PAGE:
I would not want to see it on every lake, especially deeper, clearer water ones. But personally, I like having the 14 to 18, minimum/maximum “harvest slot”, especially for family fishing trips. Throughout the day, we are almost always on the verge of catching something, a half hour without a bite is very uncommon. While most of the fish must be released, doing so is relatively safe because they are caught in relatively shallow water. For me, 8 to 12 feet is an average depth, but some anglers have said that walleyes occasionally drop into the depths, 18 to 24 feet, still relatively safe depths for catch and release fishing.
Most folks who fish with me don’t request catching small walleyes, and that’s fine. But in my experience, the lake is perfect for family trips like the one we had last Thursday. Keeping the kids entertained is easier, adding enough fish to the larder for a fish fry is usually accomplishable and there are enough fish striking to offer opportunity to learn new presentations. On Thursday for example, we caught fish using spinners, slip bobbers, jig and minnow and jig and plastic. Leeches, night crawlers, shiners, fatheads, and plastics all worked to one extent or another. Having enough fish strikes to allow practicing the techniques is what helps folks progress, the lake is perfect for this too.
If you decide to give the lake a try, you might catch a walleye that has been tagged by the MN DNR fisheries. From the DNR web page, tagged fish reporting, “Tagging and marking are important techniques fisheries biologists use to study individual aquatic animals or populations. They will tag or mark aquatic animals to obtain information necessary for research or management. By reporting tagged or marked fish, you can assist.” It’s not hard to find the page, but here’s a link to make it faster >> MN DNR Fisheries Tagged Fish Reporting.
I don’t fish Big Sandy a lot, but whenever the opportunity presents, I do love taking families there. I find that kids of all ages who enjoy getting their string stretched have fun. Meat hunters, not so much, if poundage or bag limits are your only measure of success, you probably won’t love the lake the same way I do.
Obviously, I’m delighted that the Pries family chose me to be a part of their family fishing adventure. But, especially gratifying to me, is the opportunity to help foster a simple, unglorified appreciation for fishing. Today, getting the whole family in any one place at the same time is challenging in and of itself. But getting most of them onto a boat and sharing time on the water is becoming rarer all the time. I’m just glad I could be there, and I hope we get a chance to share the pride and joys of fishing again someday! — Jeff Sundin 218-245-9858 or EMAIL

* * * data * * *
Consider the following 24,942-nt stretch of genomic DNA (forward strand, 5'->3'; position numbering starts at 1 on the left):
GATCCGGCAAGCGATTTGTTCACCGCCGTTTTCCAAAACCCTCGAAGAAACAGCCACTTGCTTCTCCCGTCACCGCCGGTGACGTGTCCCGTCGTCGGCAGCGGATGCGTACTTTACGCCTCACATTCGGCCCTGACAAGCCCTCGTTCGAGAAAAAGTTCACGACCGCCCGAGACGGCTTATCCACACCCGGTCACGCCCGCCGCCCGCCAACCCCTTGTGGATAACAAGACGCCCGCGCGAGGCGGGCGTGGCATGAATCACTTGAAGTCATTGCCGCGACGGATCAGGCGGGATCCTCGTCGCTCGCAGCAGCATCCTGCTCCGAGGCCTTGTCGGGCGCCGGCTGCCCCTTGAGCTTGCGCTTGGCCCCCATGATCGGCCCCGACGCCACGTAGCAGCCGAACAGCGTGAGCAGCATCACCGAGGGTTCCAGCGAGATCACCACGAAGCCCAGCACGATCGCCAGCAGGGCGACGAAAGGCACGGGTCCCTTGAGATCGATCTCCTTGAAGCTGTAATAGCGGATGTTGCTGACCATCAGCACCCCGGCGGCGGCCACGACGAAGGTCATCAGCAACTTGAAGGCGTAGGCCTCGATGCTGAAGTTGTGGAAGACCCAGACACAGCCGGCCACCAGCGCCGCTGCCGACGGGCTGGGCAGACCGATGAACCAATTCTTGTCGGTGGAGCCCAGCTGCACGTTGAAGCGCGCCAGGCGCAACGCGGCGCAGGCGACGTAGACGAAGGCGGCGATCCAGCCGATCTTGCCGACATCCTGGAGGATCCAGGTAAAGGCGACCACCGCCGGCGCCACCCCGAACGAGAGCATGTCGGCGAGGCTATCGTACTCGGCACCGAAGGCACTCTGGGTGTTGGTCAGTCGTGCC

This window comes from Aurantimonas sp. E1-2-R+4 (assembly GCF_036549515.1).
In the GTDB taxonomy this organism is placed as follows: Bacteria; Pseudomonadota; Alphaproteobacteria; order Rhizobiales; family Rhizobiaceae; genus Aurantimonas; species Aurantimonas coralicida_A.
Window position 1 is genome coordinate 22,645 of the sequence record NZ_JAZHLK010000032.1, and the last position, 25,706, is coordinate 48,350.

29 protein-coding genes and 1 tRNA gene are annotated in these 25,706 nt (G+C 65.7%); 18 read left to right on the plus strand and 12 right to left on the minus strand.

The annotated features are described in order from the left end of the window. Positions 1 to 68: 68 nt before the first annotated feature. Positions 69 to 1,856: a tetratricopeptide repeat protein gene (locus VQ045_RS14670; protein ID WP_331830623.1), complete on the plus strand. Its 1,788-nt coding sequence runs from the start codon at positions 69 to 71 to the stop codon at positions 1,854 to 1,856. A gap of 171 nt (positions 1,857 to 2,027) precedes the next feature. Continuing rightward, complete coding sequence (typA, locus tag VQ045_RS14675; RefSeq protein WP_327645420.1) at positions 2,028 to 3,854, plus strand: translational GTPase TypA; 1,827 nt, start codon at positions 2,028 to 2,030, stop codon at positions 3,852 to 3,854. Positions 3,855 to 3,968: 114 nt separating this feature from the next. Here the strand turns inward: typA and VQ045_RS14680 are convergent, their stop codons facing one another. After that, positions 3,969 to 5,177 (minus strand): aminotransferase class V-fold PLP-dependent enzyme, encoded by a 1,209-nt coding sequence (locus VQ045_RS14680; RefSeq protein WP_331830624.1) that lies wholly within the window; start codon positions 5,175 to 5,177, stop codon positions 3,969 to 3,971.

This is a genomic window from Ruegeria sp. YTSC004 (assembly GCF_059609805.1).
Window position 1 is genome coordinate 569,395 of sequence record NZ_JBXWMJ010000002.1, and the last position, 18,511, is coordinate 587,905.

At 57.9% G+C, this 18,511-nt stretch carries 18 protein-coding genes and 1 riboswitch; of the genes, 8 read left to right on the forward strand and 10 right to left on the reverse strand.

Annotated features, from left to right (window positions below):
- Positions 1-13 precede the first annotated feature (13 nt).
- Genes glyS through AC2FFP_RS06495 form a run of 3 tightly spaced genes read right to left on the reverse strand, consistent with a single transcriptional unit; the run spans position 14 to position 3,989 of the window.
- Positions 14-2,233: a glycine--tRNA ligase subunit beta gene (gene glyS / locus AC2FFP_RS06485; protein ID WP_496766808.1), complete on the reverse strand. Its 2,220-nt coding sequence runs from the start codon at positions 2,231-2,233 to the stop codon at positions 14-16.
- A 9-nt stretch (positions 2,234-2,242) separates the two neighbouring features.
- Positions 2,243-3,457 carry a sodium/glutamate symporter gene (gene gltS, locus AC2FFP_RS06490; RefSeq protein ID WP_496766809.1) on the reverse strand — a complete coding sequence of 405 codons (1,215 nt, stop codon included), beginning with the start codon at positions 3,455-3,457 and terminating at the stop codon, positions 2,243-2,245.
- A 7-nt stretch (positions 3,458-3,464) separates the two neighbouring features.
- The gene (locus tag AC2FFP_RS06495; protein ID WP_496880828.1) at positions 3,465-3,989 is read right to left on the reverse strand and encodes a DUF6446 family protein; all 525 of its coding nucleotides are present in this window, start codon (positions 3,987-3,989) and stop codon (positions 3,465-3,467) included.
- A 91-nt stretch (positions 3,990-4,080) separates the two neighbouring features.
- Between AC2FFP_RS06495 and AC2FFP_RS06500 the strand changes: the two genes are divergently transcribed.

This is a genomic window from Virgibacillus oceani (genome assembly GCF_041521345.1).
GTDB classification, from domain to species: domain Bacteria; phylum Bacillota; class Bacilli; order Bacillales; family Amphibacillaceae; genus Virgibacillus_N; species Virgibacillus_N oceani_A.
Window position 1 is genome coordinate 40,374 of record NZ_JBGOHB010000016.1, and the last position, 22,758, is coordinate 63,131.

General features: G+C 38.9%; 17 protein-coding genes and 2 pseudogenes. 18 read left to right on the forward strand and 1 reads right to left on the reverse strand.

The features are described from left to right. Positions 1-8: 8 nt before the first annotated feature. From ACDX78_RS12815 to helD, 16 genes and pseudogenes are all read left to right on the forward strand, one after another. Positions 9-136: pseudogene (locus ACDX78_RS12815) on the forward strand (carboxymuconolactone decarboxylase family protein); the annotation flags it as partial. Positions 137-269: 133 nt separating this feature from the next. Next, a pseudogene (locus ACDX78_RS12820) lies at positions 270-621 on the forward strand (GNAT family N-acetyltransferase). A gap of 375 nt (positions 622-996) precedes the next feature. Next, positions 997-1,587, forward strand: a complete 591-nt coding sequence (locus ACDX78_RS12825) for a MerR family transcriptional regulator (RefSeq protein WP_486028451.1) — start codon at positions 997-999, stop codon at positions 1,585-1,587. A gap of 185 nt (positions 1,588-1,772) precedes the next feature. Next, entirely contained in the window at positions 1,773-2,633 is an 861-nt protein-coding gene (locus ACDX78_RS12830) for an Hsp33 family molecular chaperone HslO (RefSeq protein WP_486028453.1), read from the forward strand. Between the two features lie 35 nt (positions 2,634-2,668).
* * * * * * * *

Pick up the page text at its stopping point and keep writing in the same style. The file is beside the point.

Independence Day, at least for me, is among the most important holidays of the year. The concept of freedom from central authority and the right to self-determination cannot be taken lightly. Add the fact that my daughter, Annalee happens to share a birth date with Independence Day, and you’ve got the explanation why I always take a few days off to celebrate the timing of it all.
This year, the celebration(s) were less intense than sometimes in the past. Instead of featuring one large family gathering event, or going on a multi-day fishing trip, I and the Hippie Chick celebrated a series of little family parties, sharing time with kids, grandkids, and most importantly, each other.
On Monday, we shared an early morning on the lake, hoping, we thought, not only to beat the heat, but also to beat the heavy crowds. That would be trickier than I thought, the weather was so nice, and the morning so warm, that by the time we found the first spot to wet a line, everybody at the lake was already up and at it. Folks were milling around their cabins, getting ready for the big play day that lied ahead of them. That was a little intimidating for Mrs. Sundin, practicing a new fishing technique with all those eyes watching was not the ideal scenario. So, after an hour of casting jigs and plastics into the weeds, I opted for a simpler, less stressful approach.
We headed out to the middle of the lake, began scanning mid-lake bars for schools of fish and prepared for a session of “power corking”. The rods were set with 1/16-ounce Lindy Live Bait jigs, tipped with lively leeches, a #4 split shot sinker 12 inches above that, and a Thill slip float set for 24 inches above the bottom. After watching the graph for about 5 minutes, I spotted 3 fish on the screen, advised the Hippie Chick to open the bail and drop the lure into the water. About 10 seconds later, I asked where her bobber was, “I don’t know, I am trying to find it”, she replied.